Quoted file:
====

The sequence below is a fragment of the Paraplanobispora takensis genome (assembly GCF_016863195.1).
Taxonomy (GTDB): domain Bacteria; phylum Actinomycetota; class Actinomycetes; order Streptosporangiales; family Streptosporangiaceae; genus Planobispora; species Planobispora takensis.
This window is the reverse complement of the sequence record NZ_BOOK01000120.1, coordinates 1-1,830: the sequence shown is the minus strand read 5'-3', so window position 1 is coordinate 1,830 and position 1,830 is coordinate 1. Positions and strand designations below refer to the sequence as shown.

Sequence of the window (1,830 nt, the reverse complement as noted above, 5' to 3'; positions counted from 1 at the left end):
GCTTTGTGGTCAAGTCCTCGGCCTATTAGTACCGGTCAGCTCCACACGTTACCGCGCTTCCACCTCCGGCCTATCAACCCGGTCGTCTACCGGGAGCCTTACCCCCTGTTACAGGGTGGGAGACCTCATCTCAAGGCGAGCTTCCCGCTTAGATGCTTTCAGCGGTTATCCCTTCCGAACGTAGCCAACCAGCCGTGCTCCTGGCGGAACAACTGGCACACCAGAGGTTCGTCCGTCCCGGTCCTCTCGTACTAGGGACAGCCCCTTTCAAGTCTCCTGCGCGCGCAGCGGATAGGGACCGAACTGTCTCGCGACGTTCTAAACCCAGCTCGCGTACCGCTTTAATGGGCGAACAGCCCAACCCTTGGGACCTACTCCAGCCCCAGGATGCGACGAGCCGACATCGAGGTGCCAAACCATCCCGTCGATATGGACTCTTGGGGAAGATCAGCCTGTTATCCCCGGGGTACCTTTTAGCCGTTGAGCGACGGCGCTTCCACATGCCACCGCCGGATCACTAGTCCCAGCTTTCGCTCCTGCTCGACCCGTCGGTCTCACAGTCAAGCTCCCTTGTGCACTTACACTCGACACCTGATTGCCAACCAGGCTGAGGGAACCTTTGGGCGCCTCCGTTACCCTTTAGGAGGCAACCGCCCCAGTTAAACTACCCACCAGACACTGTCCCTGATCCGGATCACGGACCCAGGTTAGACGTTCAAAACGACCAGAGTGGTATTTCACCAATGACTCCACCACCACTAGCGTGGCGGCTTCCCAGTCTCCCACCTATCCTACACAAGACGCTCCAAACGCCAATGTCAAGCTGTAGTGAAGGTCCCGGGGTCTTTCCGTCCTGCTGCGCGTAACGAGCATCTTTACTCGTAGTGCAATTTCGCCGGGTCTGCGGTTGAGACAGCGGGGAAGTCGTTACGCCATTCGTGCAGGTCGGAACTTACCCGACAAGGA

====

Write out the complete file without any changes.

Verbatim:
The sequence below is a fragment of the Paraplanobispora takensis genome (assembly GCF_016863195.1).
Taxonomy (GTDB): domain Bacteria; phylum Actinomycetota; class Actinomycetes; order Streptosporangiales; family Streptosporangiaceae; genus Planobispora; species Planobispora takensis.
This window is the reverse complement of the sequence record NZ_BOOK01000120.1, coordinates 1-1,830: the sequence shown is the minus strand read 5'-3', so window position 1 is coordinate 1,830 and position 1,830 is coordinate 1. Positions and strand designations below refer to the sequence as shown.

Sequence of the window (1,830 nt, the reverse complement as noted above, 5' to 3'; positions counted from 1 at the left end):
GCTTTGTGGTCAAGTCCTCGGCCTATTAGTACCGGTCAGCTCCACACGTTACCGCGCTTCCACCTCCGGCCTATCAACCCGGTCGTCTACCGGGAGCCTTACCCCCTGTTACAGGGTGGGAGACCTCATCTCAAGGCGAGCTTCCCGCTTAGATGCTTTCAGCGGTTATCCCTTCCGAACGTAGCCAACCAGCCGTGCTCCTGGCGGAACAACTGGCACACCAGAGGTTCGTCCGTCCCGGTCCTCTCGTACTAGGGACAGCCCCTTTCAAGTCTCCTGCGCGCGCAGCGGATAGGGACCGAACTGTCTCGCGACGTTCTAAACCCAGCTCGCGTACCGCTTTAATGGGCGAACAGCCCAACCCTTGGGACCTACTCCAGCCCCAGGATGCGACGAGCCGACATCGAGGTGCCAAACCATCCCGTCGATATGGACTCTTGGGGAAGATCAGCCTGTTATCCCCGGGGTACCTTTTAGCCGTTGAGCGACGGCGCTTCCACATGCCACCGCCGGATCACTAGTCCCAGCTTTCGCTCCTGCTCGACCCGTCGGTCTCACAGTCAAGCTCCCTTGTGCACTTACACTCGACACCTGATTGCCAACCAGGCTGAGGGAACCTTTGGGCGCCTCCGTTACCCTTTAGGAGGCAACCGCCCCAGTTAAACTACCCACCAGACACTGTCCCTGATCCGGATCACGGACCCAGGTTAGACGTTCAAAACGACCAGAGTGGTATTTCACCAATGACTCCACCACCACTAGCGTGGCGGCTTCCCAGTCTCCCACCTATCCTACACAAGACGCTCCAAACGCCAATGTCAAGCTGTAGTGAAGGTCCCGGGGTCTTTCCGTCCTGCTGCGCGTAACGAGCATCTTTACTCGTAGTGCAATTTCGCCGGGTCTGCGGTTGAGACAGCGGGGAAGTCGTTACGCCATTCGTGCAGGTCGGAACTTACCCGACAAGGA